But it could also be about Ricky.

She willed herself to the door.

“Can I he’p you?” She asked, leaving Dalton on the porch.

“Are you Romona Farmer?” Dalton asked with some authority. He had found being commanding was almost always the best choice.

“Yes, I am. What’s this about?”

“Ma’am, can I come in please? I need to ask you some questions.” Dalton didn’t intend to tell her about the body yet, too soon to even know if it was her son.

Romona let him in and offered him a seat on the couch. At one time it had been a light brown, but now the armrests were black and the tops of the rear cushions were the same. The trailer had the stale smell of cigarettes and mold. He was sure the roof leaked.

“Mind if I smoke?” asked Dalton, hoping the smell would be overcome.

“Sure,” said Romona, pushing a butt filled ashtray he direction. “Can I get one too?”

Dalton handed her a cigarette.

“Ms. Farmer…” Dalton began.

“You can call me ‘Ro’, everyone does.”

“OK, ‘Ro,’ I’m from Silerville and I’m investigating some occurrences there. In my investigation I came across some information. Is it correct that you gave up a child for adoption?”

Romona’s eyes began to tear. “Yes, yes I did. I’m so sorry.”

Dalton ignored her emotion.

“Do you know what became of that child?”

“No,” she lied, “I have no idea.” Romona, despite her flaws, was a convincing liar.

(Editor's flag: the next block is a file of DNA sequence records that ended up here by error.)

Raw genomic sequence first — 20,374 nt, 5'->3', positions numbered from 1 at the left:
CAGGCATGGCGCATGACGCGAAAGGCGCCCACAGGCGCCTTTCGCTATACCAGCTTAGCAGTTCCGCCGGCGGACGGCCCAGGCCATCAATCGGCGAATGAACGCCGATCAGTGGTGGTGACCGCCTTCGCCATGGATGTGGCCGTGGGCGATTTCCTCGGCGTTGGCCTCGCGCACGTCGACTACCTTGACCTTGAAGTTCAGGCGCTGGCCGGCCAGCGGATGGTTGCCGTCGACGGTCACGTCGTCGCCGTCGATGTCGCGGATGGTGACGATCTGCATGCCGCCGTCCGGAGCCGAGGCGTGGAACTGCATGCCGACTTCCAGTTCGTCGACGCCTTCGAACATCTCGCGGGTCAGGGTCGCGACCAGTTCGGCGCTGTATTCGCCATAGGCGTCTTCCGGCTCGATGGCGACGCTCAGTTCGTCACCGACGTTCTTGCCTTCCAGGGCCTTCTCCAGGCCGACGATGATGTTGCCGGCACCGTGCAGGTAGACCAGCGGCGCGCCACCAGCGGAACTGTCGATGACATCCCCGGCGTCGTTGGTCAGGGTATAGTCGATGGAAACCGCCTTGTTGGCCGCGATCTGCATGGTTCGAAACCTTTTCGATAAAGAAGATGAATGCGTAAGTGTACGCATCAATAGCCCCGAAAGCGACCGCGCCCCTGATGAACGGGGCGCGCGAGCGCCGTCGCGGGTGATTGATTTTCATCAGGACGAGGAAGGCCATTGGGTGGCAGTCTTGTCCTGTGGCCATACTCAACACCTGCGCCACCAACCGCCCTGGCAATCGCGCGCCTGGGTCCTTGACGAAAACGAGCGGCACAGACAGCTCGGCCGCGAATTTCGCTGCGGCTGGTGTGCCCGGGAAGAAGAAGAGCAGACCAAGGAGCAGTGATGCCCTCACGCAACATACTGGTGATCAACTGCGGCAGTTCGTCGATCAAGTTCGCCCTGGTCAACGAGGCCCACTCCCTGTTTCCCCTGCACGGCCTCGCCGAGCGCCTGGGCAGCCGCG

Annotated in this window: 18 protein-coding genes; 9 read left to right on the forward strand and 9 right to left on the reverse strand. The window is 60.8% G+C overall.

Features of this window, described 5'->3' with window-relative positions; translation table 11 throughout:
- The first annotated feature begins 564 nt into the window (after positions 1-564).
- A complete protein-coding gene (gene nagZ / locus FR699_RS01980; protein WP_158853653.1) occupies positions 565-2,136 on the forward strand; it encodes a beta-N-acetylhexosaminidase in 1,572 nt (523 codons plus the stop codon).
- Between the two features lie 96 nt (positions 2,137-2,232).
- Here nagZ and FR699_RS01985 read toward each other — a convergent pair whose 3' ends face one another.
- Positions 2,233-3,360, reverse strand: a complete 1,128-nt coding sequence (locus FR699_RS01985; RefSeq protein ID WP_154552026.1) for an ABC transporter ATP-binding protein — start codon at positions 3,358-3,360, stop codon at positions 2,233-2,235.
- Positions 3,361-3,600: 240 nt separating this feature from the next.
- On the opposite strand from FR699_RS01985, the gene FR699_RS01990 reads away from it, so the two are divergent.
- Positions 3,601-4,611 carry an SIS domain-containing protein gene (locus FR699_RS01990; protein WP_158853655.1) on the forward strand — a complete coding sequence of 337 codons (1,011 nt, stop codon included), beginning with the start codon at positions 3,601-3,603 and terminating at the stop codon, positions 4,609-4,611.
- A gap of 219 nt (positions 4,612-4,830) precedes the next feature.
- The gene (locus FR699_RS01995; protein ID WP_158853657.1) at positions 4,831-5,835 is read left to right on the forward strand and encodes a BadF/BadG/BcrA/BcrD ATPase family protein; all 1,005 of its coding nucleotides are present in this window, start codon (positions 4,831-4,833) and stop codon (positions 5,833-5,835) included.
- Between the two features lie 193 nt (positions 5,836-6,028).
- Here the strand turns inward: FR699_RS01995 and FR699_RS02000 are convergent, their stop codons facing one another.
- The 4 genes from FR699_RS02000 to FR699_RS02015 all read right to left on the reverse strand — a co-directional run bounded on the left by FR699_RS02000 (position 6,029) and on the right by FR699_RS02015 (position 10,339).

“And it’s my understanding you kept one of the twins, is that correct?”

“Yes, my Ricky. He’s my pride and joy. Mamaw Eddie wanted me to give him up as well, but I kept him.”

“I see, and where is Ricky now? Do you know?”

“He’s got hisself a girl and they lives over at Cabin Creek. I don’t know if they’s home, though. I ain’t heard from them in a week. That’s not unusual or nothin’, we isn’t close like we was.”

“Ro, now I need to ask you a difficult question.” Romona stiffened. “The birth certificate doesn’t mention the father’s name. Do you know who the father was?”

Romona’s eyes became a flood and her chin puckered and quivered. Dalton took that as a yes.

“I need to find him, it’s important. I need you to tell me his name.”

“I guess it ain’t matter now,” replied Romona, trying to talk through her tears, “he ain’t got a wife or youngun any more. He’s an important man, and all those years ago having babies with me, well, would have ruined his life.”

“Who is he, Romona?”

“His name is Richard Langston.”

 


* Kentucky’s Last Frontier, Henry P. Scalf, 1966, p. 142ff